Places & Spaces: The big venue discussion

Chair: Paul Sergeant (PSE, Australia)

Speakers: 
Alice Asbury (O2 Academy Oxford, UK) 
Nick Handford (Mick Perrin Worldwide, UK)
Peter McKenna (Croke Park, IR)
Peter Thorpe (Spotless Stadium, AU)

Sergeant and his panellists explored the complex relationships between venues and the shows that populate their diaries, noting that the communication and understanding between the parties needs to improve for the overall good of the live entertainment business.

Questioning the love-hate relationship between both sides, Sergeant underlined the fact that all events need a venue, no matter how small or big, and therefore are a crucial part of the overall business.

In a discussion about private versus public ownership of venues, McKenna revealed that Croke Park is privately owned but by 750,000 members, and because it is a city centre venue, one of his priorities was to make sure that the stadium and surrounding neighbourhoods are not negatively impacted by the visiting bands and productions.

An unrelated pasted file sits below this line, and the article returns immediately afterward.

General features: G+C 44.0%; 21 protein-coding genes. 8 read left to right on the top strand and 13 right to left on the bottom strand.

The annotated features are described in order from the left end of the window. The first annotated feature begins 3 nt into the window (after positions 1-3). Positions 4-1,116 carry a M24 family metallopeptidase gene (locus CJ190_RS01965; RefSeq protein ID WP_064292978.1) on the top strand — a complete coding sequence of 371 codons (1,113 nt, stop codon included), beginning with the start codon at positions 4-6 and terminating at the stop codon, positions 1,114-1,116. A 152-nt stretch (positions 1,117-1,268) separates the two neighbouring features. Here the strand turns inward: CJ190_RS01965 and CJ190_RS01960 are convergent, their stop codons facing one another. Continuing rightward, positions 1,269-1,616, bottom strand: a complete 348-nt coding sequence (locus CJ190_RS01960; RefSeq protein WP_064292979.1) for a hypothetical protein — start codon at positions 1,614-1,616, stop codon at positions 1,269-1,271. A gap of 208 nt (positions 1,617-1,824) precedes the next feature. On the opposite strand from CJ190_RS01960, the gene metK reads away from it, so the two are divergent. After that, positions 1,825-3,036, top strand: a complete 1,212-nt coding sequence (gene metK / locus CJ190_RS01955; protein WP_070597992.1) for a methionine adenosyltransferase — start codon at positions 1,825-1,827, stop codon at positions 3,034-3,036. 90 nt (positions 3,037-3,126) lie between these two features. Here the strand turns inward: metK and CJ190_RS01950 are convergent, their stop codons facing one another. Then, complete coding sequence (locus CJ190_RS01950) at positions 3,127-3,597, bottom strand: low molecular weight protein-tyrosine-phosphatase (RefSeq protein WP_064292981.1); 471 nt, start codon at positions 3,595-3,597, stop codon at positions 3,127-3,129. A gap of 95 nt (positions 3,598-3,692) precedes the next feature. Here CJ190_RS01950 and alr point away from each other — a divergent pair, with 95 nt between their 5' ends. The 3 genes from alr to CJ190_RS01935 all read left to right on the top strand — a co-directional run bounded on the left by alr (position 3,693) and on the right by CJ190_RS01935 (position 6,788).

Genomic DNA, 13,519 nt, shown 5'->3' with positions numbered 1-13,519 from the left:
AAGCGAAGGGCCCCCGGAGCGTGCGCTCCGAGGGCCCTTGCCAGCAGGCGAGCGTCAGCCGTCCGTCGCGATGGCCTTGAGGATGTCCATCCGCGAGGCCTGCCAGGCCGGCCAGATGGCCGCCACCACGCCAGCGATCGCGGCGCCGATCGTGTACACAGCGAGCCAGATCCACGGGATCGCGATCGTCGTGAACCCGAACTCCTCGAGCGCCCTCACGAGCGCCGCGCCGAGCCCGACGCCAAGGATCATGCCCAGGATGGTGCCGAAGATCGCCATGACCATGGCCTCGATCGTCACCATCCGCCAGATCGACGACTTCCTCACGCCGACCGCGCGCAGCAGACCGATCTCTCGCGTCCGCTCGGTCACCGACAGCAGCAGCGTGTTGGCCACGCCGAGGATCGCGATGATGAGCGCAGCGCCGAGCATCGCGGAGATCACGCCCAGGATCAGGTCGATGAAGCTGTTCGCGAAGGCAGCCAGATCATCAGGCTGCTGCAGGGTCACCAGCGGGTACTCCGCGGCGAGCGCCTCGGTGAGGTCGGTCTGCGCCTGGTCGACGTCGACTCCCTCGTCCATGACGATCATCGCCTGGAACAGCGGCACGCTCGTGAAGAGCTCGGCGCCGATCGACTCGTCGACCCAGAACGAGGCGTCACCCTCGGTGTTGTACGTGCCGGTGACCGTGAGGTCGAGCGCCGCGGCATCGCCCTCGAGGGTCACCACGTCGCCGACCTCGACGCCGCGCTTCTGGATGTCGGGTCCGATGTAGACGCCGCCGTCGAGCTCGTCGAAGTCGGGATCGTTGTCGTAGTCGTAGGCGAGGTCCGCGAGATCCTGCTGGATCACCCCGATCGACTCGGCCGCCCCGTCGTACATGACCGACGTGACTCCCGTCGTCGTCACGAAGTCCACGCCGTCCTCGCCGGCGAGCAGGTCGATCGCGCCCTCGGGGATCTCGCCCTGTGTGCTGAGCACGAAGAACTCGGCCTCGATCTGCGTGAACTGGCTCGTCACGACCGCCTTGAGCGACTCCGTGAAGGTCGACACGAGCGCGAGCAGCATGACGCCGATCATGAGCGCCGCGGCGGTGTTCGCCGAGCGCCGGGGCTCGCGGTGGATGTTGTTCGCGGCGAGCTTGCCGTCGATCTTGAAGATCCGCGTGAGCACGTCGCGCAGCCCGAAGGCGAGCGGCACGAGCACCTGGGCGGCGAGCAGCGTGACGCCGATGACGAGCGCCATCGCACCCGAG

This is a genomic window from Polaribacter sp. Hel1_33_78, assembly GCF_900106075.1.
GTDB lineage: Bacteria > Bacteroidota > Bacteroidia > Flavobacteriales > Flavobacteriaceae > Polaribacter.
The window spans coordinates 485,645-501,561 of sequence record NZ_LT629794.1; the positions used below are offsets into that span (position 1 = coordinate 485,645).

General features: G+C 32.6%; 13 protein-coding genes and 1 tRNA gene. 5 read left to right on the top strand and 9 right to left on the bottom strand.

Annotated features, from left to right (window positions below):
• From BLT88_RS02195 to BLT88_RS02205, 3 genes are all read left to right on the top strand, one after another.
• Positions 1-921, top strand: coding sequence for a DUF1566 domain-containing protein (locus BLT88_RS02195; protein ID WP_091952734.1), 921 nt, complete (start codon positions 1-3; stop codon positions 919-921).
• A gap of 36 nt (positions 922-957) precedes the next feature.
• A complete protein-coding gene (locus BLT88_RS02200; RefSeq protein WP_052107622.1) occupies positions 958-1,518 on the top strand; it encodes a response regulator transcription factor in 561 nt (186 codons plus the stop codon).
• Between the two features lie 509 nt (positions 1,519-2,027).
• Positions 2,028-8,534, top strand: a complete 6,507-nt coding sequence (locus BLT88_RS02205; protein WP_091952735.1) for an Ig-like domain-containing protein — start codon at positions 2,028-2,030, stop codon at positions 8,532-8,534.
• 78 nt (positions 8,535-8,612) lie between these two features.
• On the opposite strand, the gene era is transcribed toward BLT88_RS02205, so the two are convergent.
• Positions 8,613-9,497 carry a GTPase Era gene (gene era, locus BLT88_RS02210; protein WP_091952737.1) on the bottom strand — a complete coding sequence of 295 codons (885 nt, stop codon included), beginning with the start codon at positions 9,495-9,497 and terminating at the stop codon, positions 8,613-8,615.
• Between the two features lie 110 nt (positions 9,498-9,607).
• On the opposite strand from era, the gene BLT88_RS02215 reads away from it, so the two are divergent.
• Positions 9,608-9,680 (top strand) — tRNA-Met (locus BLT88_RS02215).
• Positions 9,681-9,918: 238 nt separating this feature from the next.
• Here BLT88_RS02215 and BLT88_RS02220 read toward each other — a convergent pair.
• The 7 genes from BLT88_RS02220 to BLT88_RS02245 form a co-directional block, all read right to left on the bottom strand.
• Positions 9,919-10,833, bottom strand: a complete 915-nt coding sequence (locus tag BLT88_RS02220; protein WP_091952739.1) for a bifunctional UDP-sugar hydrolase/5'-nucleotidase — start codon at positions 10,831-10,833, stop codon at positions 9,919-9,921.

Thorpe highlighted that every venue is governed by its own rules and regulations, which can make it a real balancing act when it comes to catering to touring productions. Thorpe and Sergeant also revealed that in Australia, alcohol sales were limited to beer with a 3.5% alcohol content – far lower than most other countries.

Asbury addressed increasing venue costs – an issue that most visiting acts would be completely unaware of. “We have to stick to strict budgets, as it’s very difficult to make money,” she said, adding that building maintenance and keeping equipment running, while meeting relevant guidelines is also a major challenge.

Raising the thorny subject of Brexit, McKenna said the UK”s exit from the European Union was effectively going to add 20% costs to the price of turf that Croke Park used to source from the UK for its sporting fixtures, and, therefore, the stadium has bought its own farm in Ireland to supply its turf.

Thorpe said that, whereas years ago his venues in Australia would close for two months for maintenance, that was no longer possible because the business is seven days a week and 52 weeks a year – an issue recognised by Asbury, who said that, on a daily basis, staff are repairing new holes in the wall, created at the previous night’s gig.

“I THINK BOTH SIDES CAN BE FRACTIOUS AND DIFFICULT”